Investment for Inclusion series: Part 1 of 6
On 6 March 2019 in Johannesburg, Just Share will convene the Investment for Inclusion Forum, where we will be engaging with key role-players on the challenges facing the investment industry, and what the solutions might look like. This is the first in a six-part series on the state of corporate governance and responsible investment in South Africa, which we will publish in the run-up to the event.
Part 1 looks at what we learned in 2018 about the state of corporate governance in South Africa.
The dramatic events at Steinhoff dominated South African headlines throughout 2018 and provided useful camouflage for the common-or-garden variety of unsatisfactory corporate governance that pervades the South African investment landscape.
As the year unfolded it became painfully clear that the corporate governance industry that has mushroomed in the wake of the first King Report in 1994 has done little to restrain the behaviour of many of the top executives of our listed companies. A few recent examples include:
- Tongaat’s long-serving CEO was nudged into ‘early’ retirement when shareholders were made aware that for years his hugely generous remuneration was completely out of whack with the company’s performance.
- The board at Trencor remained determined, in the face of activist attention, to hold onto a structure that rewards them while eroding shareholder value.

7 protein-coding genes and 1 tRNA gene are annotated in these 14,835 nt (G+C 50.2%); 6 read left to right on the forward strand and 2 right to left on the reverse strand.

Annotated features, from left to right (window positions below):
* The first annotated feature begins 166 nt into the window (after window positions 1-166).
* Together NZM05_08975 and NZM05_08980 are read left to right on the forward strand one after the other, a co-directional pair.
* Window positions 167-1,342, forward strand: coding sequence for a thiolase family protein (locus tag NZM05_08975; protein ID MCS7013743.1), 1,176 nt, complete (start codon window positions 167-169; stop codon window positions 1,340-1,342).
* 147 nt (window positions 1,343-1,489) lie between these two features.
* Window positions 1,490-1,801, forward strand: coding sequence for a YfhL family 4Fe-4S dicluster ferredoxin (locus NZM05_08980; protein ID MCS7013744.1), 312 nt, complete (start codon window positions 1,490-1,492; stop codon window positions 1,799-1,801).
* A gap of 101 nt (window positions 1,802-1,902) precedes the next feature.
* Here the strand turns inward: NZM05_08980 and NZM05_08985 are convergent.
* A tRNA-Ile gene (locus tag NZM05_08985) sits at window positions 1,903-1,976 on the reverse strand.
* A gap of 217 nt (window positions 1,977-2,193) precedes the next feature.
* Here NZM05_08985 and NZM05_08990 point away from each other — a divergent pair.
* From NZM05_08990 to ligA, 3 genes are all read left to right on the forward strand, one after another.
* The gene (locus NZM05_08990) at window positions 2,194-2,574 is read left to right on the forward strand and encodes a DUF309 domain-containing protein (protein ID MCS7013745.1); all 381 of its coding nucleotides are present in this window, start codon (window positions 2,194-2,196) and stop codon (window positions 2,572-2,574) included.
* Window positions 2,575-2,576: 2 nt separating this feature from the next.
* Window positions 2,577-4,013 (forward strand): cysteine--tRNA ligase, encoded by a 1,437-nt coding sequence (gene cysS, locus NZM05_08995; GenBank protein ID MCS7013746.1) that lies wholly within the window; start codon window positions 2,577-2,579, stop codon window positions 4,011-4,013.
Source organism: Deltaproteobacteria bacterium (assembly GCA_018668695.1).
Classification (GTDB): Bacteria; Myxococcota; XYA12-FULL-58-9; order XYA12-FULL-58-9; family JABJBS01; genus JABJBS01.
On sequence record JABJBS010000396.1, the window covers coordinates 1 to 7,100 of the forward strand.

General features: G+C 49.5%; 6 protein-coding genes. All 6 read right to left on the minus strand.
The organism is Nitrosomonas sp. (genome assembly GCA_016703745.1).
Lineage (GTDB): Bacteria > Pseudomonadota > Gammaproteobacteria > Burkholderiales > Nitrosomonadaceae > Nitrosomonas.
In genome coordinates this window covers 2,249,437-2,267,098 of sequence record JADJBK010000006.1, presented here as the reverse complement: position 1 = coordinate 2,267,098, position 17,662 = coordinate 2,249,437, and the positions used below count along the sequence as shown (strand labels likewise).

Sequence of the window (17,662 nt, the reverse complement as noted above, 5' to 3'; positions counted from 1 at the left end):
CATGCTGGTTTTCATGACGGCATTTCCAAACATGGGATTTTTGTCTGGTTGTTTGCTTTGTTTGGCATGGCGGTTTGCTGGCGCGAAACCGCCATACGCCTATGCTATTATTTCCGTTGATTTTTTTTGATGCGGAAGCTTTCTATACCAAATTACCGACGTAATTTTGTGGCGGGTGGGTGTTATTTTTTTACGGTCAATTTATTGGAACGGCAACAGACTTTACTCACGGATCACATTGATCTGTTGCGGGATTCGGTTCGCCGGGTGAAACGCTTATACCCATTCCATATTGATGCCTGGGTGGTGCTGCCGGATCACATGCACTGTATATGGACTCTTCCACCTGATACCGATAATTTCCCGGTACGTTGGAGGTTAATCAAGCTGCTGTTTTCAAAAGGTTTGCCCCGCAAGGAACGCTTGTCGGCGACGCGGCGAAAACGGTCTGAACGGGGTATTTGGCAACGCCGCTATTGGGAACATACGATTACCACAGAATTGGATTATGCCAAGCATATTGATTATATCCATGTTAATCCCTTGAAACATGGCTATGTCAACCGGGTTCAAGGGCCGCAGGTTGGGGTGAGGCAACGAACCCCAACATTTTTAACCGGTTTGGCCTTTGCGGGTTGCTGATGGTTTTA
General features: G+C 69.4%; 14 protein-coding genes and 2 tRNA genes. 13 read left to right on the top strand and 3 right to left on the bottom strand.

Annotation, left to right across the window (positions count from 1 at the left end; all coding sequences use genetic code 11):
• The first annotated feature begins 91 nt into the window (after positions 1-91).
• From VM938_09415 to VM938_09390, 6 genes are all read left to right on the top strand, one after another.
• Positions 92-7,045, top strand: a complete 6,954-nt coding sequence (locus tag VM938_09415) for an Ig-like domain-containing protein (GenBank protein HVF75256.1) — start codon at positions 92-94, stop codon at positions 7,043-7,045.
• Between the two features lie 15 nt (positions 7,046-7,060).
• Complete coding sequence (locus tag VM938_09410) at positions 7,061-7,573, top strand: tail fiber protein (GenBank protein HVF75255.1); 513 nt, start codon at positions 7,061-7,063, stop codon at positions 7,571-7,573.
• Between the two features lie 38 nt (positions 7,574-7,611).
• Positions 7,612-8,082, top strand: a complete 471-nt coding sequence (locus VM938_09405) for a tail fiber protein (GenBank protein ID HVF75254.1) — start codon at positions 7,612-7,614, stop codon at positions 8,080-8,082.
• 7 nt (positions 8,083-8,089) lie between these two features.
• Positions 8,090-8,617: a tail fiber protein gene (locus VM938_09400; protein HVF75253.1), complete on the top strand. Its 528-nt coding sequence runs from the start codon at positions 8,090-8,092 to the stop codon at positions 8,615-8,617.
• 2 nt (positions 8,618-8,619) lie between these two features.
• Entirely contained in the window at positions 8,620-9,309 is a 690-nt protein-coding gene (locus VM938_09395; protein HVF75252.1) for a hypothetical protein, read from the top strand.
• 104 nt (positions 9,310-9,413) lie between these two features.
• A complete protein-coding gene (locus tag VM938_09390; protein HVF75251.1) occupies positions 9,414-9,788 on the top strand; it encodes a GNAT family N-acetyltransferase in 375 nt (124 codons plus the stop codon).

- Underperforming directors at Grand Parade put up a desperate fight to hold onto their well-remunerated positions, despite overseeing long-term value destruction.
The system of shareholder capitalism is under scrutiny across the world, but its leaders seem incapable of marshalling an effective response to the weaknesses being identified. In South Africa, many of the top executives of the large powerful companies that dominate our economy have allowed themselves to be taken hostage by short-term considerations that promise generous pay packages, regardless of the implications for society at large.
Compounding the problem is the fact that the institutional players who should be ensuring that the pensions, savings and investments of millions of South Africans are directed to long-term sustainable value creation have largely abandoned their allotted role, as they too chase benchmarks and short-term rewards. And by the end of 2018 it was clear that the powerful overseers of this system, audit firms like KPMG, and consulting firms like Bain and McKinsey, are part of the problem. Under-resourced state regulators cannot fill the gaps created by the system’s failures.
2018 was a year in which South African corporate icons collapsed all around us, a year in which it became evident that the shareholder capitalist system, which held so much promise of wealth creation and distribution, has failed to make a positive difference to the lives of the majority of South Africans.
It is time to admit that listed companies are not playing the role they should be playing in alleviating the menace of inequality in South Africa. We have a problem. Let’s talk about it.
Save the date and be part of the conversation! Agenda, speakers and registration details will be available soon.